Here, the debtor was unable to pay its unsecured creditors 100 percent of their claim. In addition, Knoll did not release collateral upon receiving payments from the debtor. In fact, Tusa Office’s indebtedness to Knoll was in excess of Knoll’s collateral at all times during the preference period. It follows, that the payments were in fact payments on the unsecured portion of the claim. 

In addition to satisfaction of the Application Test, the Fifth Circuit also requires that a trustee satisfy the “Source Test” before a court can determine that a creditor received a voidable reference.  The Fifth Circuit states that even if a payment in question has been applied to the unsecured portion of an under-secured creditor’s claim, the creditor will not be deemed to have received a greater percentage as a result of the payment if the source of the payment is the creditor’s own collateral. The Fifth Circuit’s position here is that a creditor who merely recovers its own collateral receives no more than it would have received anyway had the funds been retained by the debtor, subject to the creditor’s security interest.

As applied here, the key question before the court was whether the source of the preference period payments was Knoll’s collateral.  Here, the parties did not dispute that the proceeds of Knoll’s collateral were deposited in the lock box. The trustee asserted that because Textron swept Knoll’s collateral from the lock box and applied it to reduce the indebtedness owed to it by the debtor; the subsequent funds Textron released to Tusa Office were new and unencumbered funds for Tusa Office to spend at its own discretion. The trustee asserted that the source of the preference period payments was not Knoll’s collateral, but the unencumbered funds periodically given to Tusa Office.  The court rejected this argument.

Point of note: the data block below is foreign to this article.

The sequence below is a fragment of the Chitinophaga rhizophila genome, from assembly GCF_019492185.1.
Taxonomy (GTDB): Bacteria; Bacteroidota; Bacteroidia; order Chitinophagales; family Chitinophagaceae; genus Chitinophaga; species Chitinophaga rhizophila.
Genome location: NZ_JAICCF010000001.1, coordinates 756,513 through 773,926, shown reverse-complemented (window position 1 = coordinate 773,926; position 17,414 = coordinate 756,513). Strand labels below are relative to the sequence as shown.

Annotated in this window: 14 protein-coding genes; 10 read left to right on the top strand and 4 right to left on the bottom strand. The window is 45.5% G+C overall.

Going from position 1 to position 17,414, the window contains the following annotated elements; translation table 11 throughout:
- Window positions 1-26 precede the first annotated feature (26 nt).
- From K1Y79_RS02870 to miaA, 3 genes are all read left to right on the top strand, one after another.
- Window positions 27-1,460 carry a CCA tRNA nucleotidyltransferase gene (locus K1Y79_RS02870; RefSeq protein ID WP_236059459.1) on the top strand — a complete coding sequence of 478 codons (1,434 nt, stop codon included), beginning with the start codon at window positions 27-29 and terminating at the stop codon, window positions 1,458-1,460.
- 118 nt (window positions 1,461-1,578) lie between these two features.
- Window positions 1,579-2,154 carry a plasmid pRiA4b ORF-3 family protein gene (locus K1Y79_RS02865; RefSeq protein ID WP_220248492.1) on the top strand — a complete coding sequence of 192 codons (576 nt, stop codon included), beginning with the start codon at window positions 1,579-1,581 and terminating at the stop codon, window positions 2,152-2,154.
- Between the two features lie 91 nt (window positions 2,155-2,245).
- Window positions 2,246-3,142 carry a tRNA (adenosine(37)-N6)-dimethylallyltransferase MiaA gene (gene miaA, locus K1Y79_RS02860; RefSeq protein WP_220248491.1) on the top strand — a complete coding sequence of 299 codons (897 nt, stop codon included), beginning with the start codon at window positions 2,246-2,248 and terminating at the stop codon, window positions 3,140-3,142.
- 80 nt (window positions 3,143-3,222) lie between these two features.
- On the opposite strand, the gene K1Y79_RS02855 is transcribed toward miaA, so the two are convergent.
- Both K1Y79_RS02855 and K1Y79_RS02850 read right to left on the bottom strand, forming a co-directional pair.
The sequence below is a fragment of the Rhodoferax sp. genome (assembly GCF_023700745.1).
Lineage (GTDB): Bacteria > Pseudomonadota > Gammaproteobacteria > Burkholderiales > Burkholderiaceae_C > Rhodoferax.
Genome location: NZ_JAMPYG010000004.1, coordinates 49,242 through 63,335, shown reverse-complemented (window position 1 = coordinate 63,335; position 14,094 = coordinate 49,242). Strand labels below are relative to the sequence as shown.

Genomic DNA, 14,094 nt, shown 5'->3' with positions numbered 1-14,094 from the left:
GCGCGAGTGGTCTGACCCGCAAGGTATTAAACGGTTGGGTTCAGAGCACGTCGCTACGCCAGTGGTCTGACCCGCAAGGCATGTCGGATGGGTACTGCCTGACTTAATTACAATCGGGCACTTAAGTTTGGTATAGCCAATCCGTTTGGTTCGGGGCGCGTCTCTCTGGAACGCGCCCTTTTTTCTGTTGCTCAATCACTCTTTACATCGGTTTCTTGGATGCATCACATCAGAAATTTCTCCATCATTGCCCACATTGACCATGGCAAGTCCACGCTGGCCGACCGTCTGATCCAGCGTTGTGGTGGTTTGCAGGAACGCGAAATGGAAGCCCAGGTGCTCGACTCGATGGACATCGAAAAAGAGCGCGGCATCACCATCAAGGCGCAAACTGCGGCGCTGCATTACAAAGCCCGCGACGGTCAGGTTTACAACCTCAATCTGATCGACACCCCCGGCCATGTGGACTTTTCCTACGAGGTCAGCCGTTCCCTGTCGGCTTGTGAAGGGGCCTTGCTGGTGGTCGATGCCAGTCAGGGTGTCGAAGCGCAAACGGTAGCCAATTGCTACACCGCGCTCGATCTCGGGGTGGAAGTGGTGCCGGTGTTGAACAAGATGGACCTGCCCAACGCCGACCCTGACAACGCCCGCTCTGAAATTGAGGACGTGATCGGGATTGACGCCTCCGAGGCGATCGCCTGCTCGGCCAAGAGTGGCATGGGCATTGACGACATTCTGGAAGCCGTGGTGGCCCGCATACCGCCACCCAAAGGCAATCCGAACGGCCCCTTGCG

The Math Exercise: The Hypothetical Liquidation

The court determined that Tusa’s hypothetical liquidation value on the pre-petition date was $9,713,392.2  On the petition date, Tusa Office’s secured claims consisted of:

Secured claims Amount
Tax claims  
State sales tax $636,773
Ad valorem tax $16,364
   
Textron’s first priority lien $4,322,501
   
Knoll’s Claims  
Secured first liens in collateral $3,081,713
Secured by secondary liens subject to Textron’s full satisfaction $3,848,071
   

 

The priority scheme provided by code section 507 is instructive to determine how distributions would have been made.  Under this scheme, $653,137 in tax claims would have been paid out of the debtor’s estate ahead of general unsecured claims, leaving $9,060,625 to be distributed to Tusa Office’s creditors. Of the $9,060,625 remaining in the debtor’s estate, $4,322,501 would be paid to Textron on account of its first priority lien, leaving $4,737,754 remaining in Debtor’s estate.  Of the $4,737,754 remaining, $3,081,713 would be paid to Knoll in full satisfaction of its first lien claim, which would leave $1,656,041 in the debtor’s estate. The remaining $1,656,041 would be subject to Knoll’s secondary lien and thus the entire amount would be paid to Knoll in partial satisfaction of such secondary lien. 

These calculations indicate that Knoll would have received $4,737,754 from the debtor’s estate on account of its first and second lien collateral positions. Therefore, had Knoll kept the preference period payments, it would have received a total amount of $9,330,237.90 had Tusa Office filed a case under Chapter 7; $4,737,754 (Knoll’s total recovery) + $4,595,483.90 (preference period payments) = $9,330,237.90.